A widespread Samba vulnerability has raised the possibility of attacks similar to WannaCry hitting Linux and Unix systems, but mitigation options are available.
Researchers warn that many Linux and Unix systems contain a Samba vulnerability that could eventually lead to attacks similar to WannaCry or worse, if IT pros don’t remediate quickly.
According to the Samba security advisory, the vulnerability (CVE-2017-7494) affects versions 3.5 (released March 1, 2010) and newer. The Samba vulnerability is remotely exploitable and could allow “a malicious client to upload a shared library to a writable share, and then cause the server to load and execute it.”
Nick Bilogorskiy, senior director of threat operations at Cyphort, said although there are no active exploits in the wild, the damage from this Samba vulnerability could be steep.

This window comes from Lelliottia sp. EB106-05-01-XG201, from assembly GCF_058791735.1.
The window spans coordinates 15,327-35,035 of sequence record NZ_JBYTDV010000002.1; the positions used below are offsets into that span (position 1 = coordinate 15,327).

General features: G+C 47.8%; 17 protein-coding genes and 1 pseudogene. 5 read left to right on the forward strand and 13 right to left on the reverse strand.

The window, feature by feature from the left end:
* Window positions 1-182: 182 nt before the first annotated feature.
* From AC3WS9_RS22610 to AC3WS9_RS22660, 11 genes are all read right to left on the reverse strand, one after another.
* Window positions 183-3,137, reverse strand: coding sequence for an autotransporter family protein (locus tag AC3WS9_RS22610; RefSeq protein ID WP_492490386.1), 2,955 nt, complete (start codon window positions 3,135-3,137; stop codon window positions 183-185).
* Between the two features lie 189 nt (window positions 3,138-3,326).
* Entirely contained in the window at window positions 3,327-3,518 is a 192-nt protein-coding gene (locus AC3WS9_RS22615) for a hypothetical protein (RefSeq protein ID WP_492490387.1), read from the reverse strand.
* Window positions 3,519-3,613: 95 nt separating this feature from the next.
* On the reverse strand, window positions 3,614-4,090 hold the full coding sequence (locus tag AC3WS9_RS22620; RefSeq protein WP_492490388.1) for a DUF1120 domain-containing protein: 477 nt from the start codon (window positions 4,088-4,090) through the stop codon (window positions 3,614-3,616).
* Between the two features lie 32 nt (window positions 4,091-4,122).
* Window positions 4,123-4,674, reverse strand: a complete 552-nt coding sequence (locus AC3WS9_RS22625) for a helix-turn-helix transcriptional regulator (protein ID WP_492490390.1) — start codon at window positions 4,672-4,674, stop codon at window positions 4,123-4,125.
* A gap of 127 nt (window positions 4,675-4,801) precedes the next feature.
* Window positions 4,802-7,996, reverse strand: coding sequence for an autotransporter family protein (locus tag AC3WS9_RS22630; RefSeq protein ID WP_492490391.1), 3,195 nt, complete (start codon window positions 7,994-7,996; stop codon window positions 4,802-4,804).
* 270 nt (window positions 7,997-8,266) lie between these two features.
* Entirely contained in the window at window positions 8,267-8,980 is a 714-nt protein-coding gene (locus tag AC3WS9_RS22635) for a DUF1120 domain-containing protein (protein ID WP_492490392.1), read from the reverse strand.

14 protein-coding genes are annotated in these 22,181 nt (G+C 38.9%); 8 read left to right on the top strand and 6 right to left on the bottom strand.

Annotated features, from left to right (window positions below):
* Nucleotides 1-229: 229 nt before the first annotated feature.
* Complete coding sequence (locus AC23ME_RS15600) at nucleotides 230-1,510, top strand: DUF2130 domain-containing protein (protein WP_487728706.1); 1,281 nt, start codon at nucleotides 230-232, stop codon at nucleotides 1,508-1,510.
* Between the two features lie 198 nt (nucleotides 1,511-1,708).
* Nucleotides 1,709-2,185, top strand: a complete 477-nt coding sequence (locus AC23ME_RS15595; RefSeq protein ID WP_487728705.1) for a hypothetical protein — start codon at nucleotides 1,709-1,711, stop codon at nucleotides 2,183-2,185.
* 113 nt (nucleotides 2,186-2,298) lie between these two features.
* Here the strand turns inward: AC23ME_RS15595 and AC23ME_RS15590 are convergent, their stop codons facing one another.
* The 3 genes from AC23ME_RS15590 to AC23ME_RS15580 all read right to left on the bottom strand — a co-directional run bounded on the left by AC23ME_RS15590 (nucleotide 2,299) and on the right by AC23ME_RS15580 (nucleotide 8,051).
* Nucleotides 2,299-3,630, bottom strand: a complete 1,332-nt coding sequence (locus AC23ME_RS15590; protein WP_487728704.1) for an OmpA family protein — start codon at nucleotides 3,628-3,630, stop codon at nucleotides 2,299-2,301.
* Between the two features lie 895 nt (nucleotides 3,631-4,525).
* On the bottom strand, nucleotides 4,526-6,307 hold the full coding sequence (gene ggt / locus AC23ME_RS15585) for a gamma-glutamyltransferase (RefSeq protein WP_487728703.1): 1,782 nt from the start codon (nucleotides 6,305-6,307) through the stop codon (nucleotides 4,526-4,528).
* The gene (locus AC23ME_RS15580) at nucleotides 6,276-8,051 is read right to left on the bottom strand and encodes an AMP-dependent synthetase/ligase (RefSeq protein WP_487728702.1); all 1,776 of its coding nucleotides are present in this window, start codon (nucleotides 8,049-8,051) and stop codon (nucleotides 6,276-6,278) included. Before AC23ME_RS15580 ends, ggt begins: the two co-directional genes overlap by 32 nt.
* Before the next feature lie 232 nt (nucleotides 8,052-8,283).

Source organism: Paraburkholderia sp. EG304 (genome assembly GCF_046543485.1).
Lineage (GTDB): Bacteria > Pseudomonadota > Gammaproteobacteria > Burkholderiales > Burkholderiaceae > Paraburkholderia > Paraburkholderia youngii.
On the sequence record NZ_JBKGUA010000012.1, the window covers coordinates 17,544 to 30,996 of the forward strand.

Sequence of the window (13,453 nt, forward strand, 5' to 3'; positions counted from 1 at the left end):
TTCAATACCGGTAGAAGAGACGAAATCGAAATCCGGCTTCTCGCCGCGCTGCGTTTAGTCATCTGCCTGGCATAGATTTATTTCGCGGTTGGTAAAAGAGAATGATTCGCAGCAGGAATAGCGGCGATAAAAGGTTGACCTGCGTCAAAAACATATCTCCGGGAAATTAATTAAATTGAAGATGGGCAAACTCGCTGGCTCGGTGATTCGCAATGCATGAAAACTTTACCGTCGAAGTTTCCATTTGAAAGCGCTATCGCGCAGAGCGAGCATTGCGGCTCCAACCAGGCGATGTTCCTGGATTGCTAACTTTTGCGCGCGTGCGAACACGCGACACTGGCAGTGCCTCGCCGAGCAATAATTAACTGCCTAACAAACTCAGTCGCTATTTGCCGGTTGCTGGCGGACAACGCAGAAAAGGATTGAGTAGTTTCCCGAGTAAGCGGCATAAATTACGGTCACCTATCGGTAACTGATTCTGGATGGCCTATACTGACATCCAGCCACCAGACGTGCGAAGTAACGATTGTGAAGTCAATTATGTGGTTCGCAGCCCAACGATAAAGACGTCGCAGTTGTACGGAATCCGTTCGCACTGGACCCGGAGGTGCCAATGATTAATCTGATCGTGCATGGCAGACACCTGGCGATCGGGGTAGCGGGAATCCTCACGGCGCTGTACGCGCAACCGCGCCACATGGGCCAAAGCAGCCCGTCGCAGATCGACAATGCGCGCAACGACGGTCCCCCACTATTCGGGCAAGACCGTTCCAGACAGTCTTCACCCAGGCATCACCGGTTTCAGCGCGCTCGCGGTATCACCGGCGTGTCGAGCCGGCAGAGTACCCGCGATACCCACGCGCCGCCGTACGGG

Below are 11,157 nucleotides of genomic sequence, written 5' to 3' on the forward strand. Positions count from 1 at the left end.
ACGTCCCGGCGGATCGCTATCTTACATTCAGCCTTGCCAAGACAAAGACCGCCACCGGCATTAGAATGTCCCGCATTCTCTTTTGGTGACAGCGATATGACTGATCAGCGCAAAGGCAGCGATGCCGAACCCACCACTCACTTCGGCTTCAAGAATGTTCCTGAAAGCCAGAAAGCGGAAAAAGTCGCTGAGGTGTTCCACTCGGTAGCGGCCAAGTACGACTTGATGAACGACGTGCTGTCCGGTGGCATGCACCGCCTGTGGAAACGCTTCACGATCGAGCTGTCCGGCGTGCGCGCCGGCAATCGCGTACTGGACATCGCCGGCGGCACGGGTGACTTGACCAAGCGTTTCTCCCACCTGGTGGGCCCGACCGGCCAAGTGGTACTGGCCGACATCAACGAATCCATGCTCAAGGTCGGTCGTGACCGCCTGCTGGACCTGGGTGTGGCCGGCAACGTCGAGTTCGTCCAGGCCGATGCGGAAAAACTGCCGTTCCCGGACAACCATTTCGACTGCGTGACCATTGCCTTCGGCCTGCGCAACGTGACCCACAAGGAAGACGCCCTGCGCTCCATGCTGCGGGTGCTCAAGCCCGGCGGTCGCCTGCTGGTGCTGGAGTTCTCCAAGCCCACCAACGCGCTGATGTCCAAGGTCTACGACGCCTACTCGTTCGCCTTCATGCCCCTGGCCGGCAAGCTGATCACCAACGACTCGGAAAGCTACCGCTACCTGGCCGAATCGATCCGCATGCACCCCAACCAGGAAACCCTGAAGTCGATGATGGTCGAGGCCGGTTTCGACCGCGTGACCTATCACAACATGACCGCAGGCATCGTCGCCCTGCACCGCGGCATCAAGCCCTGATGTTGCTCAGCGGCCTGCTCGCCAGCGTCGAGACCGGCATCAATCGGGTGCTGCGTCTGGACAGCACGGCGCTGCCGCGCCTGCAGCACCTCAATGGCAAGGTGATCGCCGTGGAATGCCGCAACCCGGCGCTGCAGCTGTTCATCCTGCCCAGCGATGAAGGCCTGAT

Research from Rapid7 Labs said attacks on this Samba vulnerability could come over the same port 445 used to access SMB on Windows machines, but port 139 could also expose endpoints to attack. Rapid7 suggested “organizations should review their firewall rules to ensure that SMB/Samba network traffic is not allowed directly from the internet to their assets.”
A patch has been released and the Samba advisory also noted a potential workaround for those who can’t patch right away. Samba said adding the argument “nt pipe support = no” to the global section of the Samba configuration file will mitigate the threat, but could have the added consequence of disabling “some expected functionality for Windows clients.”
Submitted by: Arnfried Walbrecht